Updated at 10:41 p.m: Additional comments from police Chief John Barber have been added to this story.
ITHACA, N.Y. – A new survey says that black and Hispanic teens in Ithaca are less likely than white teens to trust local police officers.
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The survey states that 64 percent of black teens do not think police equally protect Ithaca youth and 54 percent of black teens say officers are not using their power appropriately.
On a 1 – 5 scale, Hispanic teens reported feeling the least safe (2.7) when they see an officer and the least comfortable with asking an officer for help (3.0).
On the same scale, white teens ranked their feeling of safety at 3.7.
Black and Hispanic teens also said their race plays a factor when they interact with officers. White, Asian and mixed race teens reported the opposite experience, according to the survey’s findings.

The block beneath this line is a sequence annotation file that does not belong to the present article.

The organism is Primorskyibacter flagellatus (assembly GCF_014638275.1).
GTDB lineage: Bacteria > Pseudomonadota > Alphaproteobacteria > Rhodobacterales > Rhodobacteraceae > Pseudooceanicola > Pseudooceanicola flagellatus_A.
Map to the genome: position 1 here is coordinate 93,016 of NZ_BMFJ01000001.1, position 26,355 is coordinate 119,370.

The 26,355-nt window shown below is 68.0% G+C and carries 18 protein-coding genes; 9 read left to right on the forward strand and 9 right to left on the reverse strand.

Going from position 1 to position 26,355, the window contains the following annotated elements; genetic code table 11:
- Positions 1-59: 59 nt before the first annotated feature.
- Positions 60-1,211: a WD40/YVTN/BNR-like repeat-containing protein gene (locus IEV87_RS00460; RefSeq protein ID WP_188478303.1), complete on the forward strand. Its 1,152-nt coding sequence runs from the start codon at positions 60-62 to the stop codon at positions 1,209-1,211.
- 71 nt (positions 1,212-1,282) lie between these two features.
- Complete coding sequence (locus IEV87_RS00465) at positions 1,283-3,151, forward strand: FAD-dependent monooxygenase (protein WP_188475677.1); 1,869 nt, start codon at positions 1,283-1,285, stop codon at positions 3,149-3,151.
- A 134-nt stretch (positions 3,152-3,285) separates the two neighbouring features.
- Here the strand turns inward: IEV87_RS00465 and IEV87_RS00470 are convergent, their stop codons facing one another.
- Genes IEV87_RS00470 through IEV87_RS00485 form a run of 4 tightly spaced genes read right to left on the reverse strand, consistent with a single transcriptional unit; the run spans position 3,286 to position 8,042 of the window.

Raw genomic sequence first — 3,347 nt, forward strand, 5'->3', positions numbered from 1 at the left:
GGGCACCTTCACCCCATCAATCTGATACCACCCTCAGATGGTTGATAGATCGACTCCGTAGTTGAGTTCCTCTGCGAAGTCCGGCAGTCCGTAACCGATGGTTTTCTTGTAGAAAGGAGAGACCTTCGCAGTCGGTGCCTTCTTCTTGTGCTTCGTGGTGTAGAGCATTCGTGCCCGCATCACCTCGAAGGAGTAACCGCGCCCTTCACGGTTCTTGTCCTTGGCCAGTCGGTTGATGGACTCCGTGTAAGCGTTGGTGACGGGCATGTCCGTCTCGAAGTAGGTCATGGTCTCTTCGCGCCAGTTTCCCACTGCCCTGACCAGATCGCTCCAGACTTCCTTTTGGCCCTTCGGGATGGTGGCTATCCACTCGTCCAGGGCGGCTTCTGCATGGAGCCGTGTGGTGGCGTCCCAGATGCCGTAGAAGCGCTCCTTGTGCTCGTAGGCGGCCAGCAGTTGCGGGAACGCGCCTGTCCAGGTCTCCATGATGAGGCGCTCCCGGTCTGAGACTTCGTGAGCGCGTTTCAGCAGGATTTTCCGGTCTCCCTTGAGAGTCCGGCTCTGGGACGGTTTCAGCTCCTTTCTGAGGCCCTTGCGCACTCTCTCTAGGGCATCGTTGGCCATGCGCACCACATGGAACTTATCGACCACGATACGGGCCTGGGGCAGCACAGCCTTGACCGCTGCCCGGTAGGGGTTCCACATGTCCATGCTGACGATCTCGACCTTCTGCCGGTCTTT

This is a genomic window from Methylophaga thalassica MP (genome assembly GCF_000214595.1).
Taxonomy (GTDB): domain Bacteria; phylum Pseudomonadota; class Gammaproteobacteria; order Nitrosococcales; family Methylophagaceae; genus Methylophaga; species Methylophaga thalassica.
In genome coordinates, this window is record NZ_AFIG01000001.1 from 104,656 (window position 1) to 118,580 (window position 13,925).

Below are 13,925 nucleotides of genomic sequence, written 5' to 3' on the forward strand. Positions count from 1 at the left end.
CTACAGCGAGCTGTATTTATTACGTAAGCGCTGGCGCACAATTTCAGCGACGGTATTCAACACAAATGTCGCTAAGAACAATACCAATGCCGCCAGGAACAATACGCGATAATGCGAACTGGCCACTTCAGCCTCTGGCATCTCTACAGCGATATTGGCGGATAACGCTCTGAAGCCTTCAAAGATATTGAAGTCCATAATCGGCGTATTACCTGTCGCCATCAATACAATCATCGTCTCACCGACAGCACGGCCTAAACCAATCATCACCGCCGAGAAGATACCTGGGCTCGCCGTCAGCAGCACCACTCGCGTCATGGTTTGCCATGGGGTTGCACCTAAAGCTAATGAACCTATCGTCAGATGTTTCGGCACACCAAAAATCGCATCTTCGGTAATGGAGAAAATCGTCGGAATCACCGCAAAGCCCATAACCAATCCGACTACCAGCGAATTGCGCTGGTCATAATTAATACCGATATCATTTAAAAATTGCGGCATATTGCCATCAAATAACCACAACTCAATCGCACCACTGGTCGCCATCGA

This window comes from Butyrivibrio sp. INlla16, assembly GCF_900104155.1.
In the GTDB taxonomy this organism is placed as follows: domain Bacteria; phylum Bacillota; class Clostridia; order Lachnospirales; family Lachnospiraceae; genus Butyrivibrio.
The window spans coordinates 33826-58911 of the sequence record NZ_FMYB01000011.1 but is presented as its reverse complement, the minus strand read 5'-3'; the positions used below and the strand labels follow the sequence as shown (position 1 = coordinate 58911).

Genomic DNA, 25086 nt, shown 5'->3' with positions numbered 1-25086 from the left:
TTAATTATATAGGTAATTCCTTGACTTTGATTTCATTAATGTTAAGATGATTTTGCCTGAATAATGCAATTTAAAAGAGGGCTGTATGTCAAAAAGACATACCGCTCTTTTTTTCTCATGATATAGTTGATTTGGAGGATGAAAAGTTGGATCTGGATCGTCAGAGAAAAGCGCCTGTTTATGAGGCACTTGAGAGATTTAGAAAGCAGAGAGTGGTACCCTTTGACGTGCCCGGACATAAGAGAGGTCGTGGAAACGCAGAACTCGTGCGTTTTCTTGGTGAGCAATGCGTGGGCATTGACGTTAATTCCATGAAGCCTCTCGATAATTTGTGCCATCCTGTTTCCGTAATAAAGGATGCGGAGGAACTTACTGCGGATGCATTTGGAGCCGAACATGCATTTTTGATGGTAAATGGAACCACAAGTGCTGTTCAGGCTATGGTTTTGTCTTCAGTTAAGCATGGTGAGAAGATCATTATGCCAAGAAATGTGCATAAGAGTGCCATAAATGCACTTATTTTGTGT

Police Chief John Barber said, “This reinforces my desire to have a school resource officer, especially at the high school.” But he said there are not funds available to make that happen.
He said the department values the outcome of this survey but he is left without knowing why teens have these perceptions of police or if they answered questions based on personal experiences.
The information was gathered by the Ithaca Youth Council, which surveyed 387 teens. The statistics were presented at a Community Police Board meeting Wednesday afternoon.
Barber said he is receptive to creating a liaison with the youth council who could help communicate people’s concerns about police and work on solutions to help build trust between officers and teens.
He recommends that teens interested in being more involved with this issue contact the youth council. He said he is also willing to talk with people one-on-one about their concerns with the department.
“We have to have these conversations if we’re going to strengthen these relationships,” he said.
The following are slides are from the survey: